8. 8. Xie Z, Ghosh CC, Patel R, Iwaki S, Gaskins D, Nelson C et al. (2012) Vascular endothelial hyperpermeability induces the clinical symptoms of Clarkson disease (the systemic capillary leak syndrome). Blood 119: 4321–4332. pmid:22411873
  9. 9. Xie Z, Ghosh CC, Parikh SM, Druey KM (2014) Mechanistic classification of the systemic capillary leak syndrome: Clarkson disease. Am J Respir Crit Care Med 189: 1145–1147. pmid:24787070
  10. 10. Medina RJ, O'Neill CL, Humphreys MW, Gardiner TA, Stitt AW (2010) Outgrowth endothelial cells: characterization and their potential for reversing ischemic retinopathy. Invest Ophthalmol Vis Sci 51: 5906–5913. pmid:20554606
  11. 11. Meier LA, Syedain ZH, Lahti MT, Johnson SS, Chen MH, Hebbel RP et al. (2014) Blood outgrowth endothelial cells alter remodeling of completely biological engineered grafts implanted into the sheep femoral artery. J Cardiovasc Transl Res 7: 242–249. pmid:24429838
  12. 12. Martin-Ramirez J, Hofman M, van den Biggelaar M, Hebbel RP, Voorberg J (2012) Establishment of outgrowth endothelial cells from peripheral blood. Nat Protoc 7: 1709–1715. pmid:22918388
  13. 13. Medina RJ, O'Neill CL, O'Doherty TM, Wilson SE, Stitt AW (2012) Endothelial progenitors as tools to study vascular disease. Stem Cells Int 2012: 346735. pmid:22550504
  14. 14. Dunmore BJ, Drake KM, Upton PD, Toshner MR, Aldred MA, Morrell NW (2013) The lysosomal inhibitor, chloroquine, increases cell surface BMPR-II levels and restores BMP9 signalling in endothelial cells harbouring BMPR-II mutations. Hum Mol Genet 22: 3667–3679. pmid:23669347
  15. 15. Chang Milbauer L, Wei P, Enenstein J, Jiang A, Hillery CA, Scott JP et al. (2008) Genetic endothelial systems biology of sickle stroke risk. Blood 111: 3872–3879. pmid:18156497
  16. 16. Sakamoto TM, Lanaro C, Ozelo MC, Garrido VT, Olalla-Saad ST, Conran N et al. (2013) Increased adhesive and inflammatory properties in blood outgrowth endothelial cells from sickle cell anemia patients. Microvasc Res 90: 173–179. pmid:24144783
  17. 17. Wang JW, Bouwens EA, Pintao MC, Voorberg J, Safdar H, Valentijn KM et al. (2013) Analysis of the storage and secretion of von Willebrand factor in blood outgrowth endothelial cells derived from patients with von Willebrand disease. Blood 121: 2762–2772. pmid:23426949
  18. 18. Rautureau Y, Schiffrin EL (2012) Endothelin in hypertension: an update. Curr Opin Nephrol Hypertens 21: 128–136. pmid:22257795
  19. 19. Horinouchi T, Terada K, Higashi T, Miwa S (2013) Endothelin receptor signaling: new insight into its regulatory mechanisms. J Pharmacol Sci 123: 85–101. pmid:24077109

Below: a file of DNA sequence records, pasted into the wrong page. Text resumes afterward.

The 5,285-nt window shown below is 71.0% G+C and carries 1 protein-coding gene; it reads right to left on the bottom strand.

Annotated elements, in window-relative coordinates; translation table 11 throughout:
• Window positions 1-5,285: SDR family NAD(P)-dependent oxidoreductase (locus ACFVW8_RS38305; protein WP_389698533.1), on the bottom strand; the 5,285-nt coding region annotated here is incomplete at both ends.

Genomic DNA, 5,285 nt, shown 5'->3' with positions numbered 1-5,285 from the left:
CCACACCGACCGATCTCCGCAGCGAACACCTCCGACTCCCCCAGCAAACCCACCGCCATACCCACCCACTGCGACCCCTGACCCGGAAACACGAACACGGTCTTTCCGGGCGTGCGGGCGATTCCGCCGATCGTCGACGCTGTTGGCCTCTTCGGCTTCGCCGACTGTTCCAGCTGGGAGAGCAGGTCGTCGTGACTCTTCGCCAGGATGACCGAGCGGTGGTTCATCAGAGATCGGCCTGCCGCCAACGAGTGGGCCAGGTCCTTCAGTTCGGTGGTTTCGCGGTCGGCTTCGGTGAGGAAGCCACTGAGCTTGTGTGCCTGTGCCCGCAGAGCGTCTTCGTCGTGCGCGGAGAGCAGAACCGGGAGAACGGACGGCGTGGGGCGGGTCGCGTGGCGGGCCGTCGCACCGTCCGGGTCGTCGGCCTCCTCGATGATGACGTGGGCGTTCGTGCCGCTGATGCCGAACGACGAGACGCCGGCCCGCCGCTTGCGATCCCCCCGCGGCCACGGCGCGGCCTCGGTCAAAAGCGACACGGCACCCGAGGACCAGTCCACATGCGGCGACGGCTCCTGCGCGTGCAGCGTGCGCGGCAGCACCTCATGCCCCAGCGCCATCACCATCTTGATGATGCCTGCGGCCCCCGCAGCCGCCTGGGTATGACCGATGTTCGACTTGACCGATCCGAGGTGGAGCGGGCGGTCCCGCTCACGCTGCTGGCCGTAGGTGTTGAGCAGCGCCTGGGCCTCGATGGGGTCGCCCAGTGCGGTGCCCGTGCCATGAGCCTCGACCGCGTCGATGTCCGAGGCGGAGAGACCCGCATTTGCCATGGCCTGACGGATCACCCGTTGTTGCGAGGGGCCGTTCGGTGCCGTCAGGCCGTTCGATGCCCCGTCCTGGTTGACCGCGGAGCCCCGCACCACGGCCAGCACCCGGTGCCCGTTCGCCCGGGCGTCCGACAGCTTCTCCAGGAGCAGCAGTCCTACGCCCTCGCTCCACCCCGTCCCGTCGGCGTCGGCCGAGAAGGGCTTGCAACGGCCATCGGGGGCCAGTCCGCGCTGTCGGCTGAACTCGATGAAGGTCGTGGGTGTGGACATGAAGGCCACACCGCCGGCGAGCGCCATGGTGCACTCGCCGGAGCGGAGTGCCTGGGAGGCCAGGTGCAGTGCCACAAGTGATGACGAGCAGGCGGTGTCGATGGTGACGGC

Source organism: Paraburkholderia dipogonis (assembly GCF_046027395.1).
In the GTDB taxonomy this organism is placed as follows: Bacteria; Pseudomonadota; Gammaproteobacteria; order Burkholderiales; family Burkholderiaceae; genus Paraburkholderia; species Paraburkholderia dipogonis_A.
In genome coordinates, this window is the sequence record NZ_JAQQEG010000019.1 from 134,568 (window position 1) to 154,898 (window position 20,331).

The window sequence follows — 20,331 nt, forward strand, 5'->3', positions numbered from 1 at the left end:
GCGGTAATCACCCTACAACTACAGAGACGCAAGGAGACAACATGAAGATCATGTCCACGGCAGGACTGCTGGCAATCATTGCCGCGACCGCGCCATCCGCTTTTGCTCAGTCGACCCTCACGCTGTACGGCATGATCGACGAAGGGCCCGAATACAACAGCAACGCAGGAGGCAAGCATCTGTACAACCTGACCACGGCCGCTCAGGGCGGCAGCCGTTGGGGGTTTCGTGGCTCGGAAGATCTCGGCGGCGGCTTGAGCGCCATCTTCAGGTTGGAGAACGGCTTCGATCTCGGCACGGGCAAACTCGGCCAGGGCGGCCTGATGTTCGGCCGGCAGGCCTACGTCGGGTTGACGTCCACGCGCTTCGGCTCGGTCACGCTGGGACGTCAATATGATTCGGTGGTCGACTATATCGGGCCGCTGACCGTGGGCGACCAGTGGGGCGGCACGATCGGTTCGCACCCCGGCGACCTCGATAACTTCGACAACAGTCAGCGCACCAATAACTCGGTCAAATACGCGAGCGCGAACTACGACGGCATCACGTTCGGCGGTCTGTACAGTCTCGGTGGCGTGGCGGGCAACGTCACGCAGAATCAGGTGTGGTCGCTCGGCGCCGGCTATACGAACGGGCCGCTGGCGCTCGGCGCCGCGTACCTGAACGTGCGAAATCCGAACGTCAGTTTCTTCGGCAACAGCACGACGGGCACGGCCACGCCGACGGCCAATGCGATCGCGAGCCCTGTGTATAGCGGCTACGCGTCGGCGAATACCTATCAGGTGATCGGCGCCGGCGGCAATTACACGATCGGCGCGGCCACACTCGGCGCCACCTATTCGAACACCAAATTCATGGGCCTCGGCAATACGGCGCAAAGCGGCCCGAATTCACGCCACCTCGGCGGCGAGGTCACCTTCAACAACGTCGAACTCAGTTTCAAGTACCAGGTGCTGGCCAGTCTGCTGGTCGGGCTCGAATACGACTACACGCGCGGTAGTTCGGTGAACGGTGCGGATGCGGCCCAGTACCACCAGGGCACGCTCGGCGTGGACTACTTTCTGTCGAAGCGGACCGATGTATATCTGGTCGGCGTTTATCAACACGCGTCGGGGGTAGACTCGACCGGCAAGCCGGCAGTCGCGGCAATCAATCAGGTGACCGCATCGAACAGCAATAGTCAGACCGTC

20. 20. Dudek AZ, Bodempudi V, Welsh BW, Jasinski P, Griffin RJ, Milbauer L et al. (2007) Systemic inhibition of tumour angiogenesis by endothelial cell-based gene therapy. Br J Cancer 97: 513–522. pmid:17653078
  21. 21. Horinouchi T, Nishimoto A, Nishiya T, Lu L, Kajita E, Miwa S (2007) Endothelin-1 decreases [Ca2+]i via Na+/Ca2+ exchanger in CHO cells stably expressing endothelin ETA receptor. Eur J Pharmacol 566: 28–33. pmid:17445794
  22. 22. Yang Z, Balenga N, Cooper PR, Damera G, Edwards R, Brightling CE et al. (2012) Regulator of G-protein signaling-5 inhibits bronchial smooth muscle contraction in severe asthma. Am J Respir Cell Mol Biol 46: 823–832. pmid:22281988
  23. 23. Gavard J, Gutkind JS (2006) VEGF controls endothelial-cell permeability by promoting the beta-arrestin-dependent endocytosis of VE-cadherin. Nat Cell Biol 8: 1223–1234. pmid:17060906
  24. 24. Somani A, Nguyen J, Milbauer LC, Solovey A, Sajja S, Hebbel RP (2007) The establishment of murine blood outgrowth endothelial cells and observations relevant to gene therapy. Transl Res 150: 30–39. pmid:17585861
  25. 25. Mazzuca MQ, Khalil RA (2012) Vascular endothelin receptor type B: structure, function and dysregulation in vascular disease. Biochem Pharmacol 84: 147–162. pmid:22484314
  26. 26. Rodriguez-Pascual F, Busnadiego O, Lagares D, Lamas S (2011) Role of endothelin in the cardiovascular system. Pharmacol Res 63: 463–472. pmid:21296157
  27. 27. Galie N, Manes A, Branzi A (2004) The endothelin system in pulmonary arterial hypertension. Cardiovasc Res 61: 227–237. pmid:14736539
  28. 28. Wang JB, Wang MD, Li EX, Dong DF (2012) Advances and prospects of anginex as a promising anti-angiogenesis and anti-tumor agent. Peptides 38: 457–462. pmid:22985857
  29. 29. Erbilgin A, Siemers N, Kayne P, Yang WP, Berliner J, Lusis AJ (2013) Gene expression analyses of mouse aortic endothelium in response to atherogenic stimuli. Arterioscler Thromb Vasc Biol 33: 2509–2517. pmid:23990205
  30. 30. Komarova Y, Malik AB (2010) Regulation of endothelial permeability via paracellular and transcellular transport pathways. Annu Rev Physiol 72: 463–493. pmid:20148685
  31. 31. Kuklin V, Sovershaev M, Andreasen T, Skogen V, Ytrehus K, Bjertnaes L (2005) Tezosentan reduces the microvascular filtration coefficient in isolated lungs from rats subjected to cecum ligation and puncture. Crit Care 9: R677–686. pmid:16280068
  32. 32. Rossi P, Wanecek M, Konrad D, Oldner A (2004) Tezosentan counteracts endotoxin-induced pulmonary edema and improves gas exchange. Shock 21: 543–548. pmid:15167683
  33. 33. Kitazawa T, Sato T, Nishiyama K, Asai R, Arima Y, Uchijima Y et al. (2011) Identification and developmental analysis of endothelin receptor type-A expressing cells in the mouse kidney. Gene Expr Patterns 11: 371–377. pmid:21565284
  34. 34. Niu J, Wu J, Li X, Zhang F (2015) Association between endothelin-1/endothelin receptor A and inflammation in mouse kidneys following acute ischemia/reperfusion. Mol Med Rep 11: 3981–3987. pmid:25572710
  35. 35. Baker SM, Kim N, Gumpert AM, Segretain D, Falk MM (2008) Acute internalization of gap junctions in vascular endothelial cells in response to inflammatory mediator-induced G-protein coupled receptor activation. FEBS Lett 582: 4039–4046. pmid:18992245
  36. 36. Middleton J, Americh L, Gayon R, Julien D, Mansat M, Anract P et al. (2005) A comparative study of endothelial cell markers expressed in chronically inflamed human tissues: MECA-79, Duffy antigen receptor for chemokines, von Willebrand factor, CD31, CD34, CD105 and CD146. J Pathol 206: 260–268. pmid:15887283
  37. 37. Xie Z, Nagarajan V, Sturdevant DE, Iwaki S, Chan E, Wisch L et al. (2013) Genome-wide SNP analysis of the Systemic Capillary Leak Syndrome (Clarkson disease). Rare Dis 1.